Cambridge, MA – John P. Huchra of the Harvard-Smithsonian Center for Astrophysics (CfA) has been elected the next President of the American Astronomical Society.

“I’m honored and excited to be elected President of the AAS. I hope to guide this multi-faceted organization in beneficial directions as we make our way in the beginning of the 21st century,” said Huchra, the Robert O. & Holly Thomis Doyle Professor of Cosmology at Harvard University.

Currently the Senior Advisor to the Provost on Research Policy at Harvard, Huchra served as Associate Director for Optical and Infrared Astronomy at the Center for Astrophysics from 1989 to 1998.

“John is an accomplished scientist and a dedicated contributor to the overall health of astronomy. We are delighted to learn of his election, and look forward to enjoying his leadership,” says CfA Director Charles R. Alcock.

Professor Huchra’s primary area of research is observational cosmology, in particular the study of the distribution and dynamics of matter in the universe and study of the formation of structure in the universe

“My largest single ongoing research program is the study of the large scale distribution of matter in space. The first step in this study was the CfA Redshift Survey – a large area survey of galaxy radial velocities to map the distribution of nearby galaxies. Margaret Geller and I published this catalog and its analyses in the Astrophysical Journal in 1982 and 1983,” says Huchra.

“In 1997, Geller and I (and students) completed the second CfA Redshift Survey (CfA2). With this survey, we have uncovered evidence that almost all galaxies lie on thin, bubble like surfaces, and revealed evidence for what still remains the largest single structure seen in any survey, the ‘Great Wall.'”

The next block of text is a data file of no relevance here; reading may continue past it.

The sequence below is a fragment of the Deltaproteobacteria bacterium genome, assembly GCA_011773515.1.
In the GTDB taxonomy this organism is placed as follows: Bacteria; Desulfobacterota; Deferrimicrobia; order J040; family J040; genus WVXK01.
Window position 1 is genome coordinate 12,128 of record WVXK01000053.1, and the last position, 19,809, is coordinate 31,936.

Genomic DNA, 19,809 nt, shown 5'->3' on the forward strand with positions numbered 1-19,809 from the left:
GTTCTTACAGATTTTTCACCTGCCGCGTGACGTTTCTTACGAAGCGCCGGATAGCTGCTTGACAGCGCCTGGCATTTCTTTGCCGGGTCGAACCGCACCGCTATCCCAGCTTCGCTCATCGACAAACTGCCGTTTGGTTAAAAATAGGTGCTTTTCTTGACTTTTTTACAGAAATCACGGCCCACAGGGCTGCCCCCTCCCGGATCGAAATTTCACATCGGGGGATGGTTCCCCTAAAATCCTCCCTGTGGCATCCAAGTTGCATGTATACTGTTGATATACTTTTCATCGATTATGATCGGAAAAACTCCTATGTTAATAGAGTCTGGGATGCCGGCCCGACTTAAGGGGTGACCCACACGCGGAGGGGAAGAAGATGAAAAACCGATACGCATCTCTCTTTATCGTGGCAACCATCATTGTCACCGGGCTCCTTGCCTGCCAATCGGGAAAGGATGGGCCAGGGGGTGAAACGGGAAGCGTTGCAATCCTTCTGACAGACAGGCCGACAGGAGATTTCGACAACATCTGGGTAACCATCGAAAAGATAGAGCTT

Huchra graduated from the Massachusetts Institute of Technology in 1970 and received a Ph.D. in astronomy at Caltech in 1976. He joined the CfA in 1976 as a postdoctoral fellow. A member of the American Academy of Arts and Sciences, he was elected to the National Academy of Sciences in 1993.

Late last year, Huchra completed duties as a committee member of the NSF Astronomy Senior Review. He makes time to teach undergraduate and graduate courses in astronomy at Harvard.

Professor Huchra is the latest in a series of distinguished astronomers from Harvard College Observatory and the Smithsonian Astrophysical Observatory to be AAS President. That list includes Harlow Shapley, Donald Menzel, Leo Goldberg, Andrea Dupree, and Robert Kirshner.

Huchra will begin serving as President-Elect at the end of the Society’s annual membership meeting in May. After one year as President-Elect, he will begin two years as President, from June 2008 through June 2010, followed by one year as Past-President. He will succeed J. Craig Wheeler, University of Texas, to become the 42nd President.

Note to Editors: See for additional background and photo.

The American Astronomical Society, established in 1899, is the major organization of professional astronomers in North America.

Headquartered in Cambridge, Mass., the Harvard-Smithsonian Center for Astrophysics (CfA) is a joint collaboration between the Smithsonian Astrophysical Observatory and the Harvard College Observatory. CfA scientists, organized into six research divisions, study the origin, evolution and ultimate fate of the universe.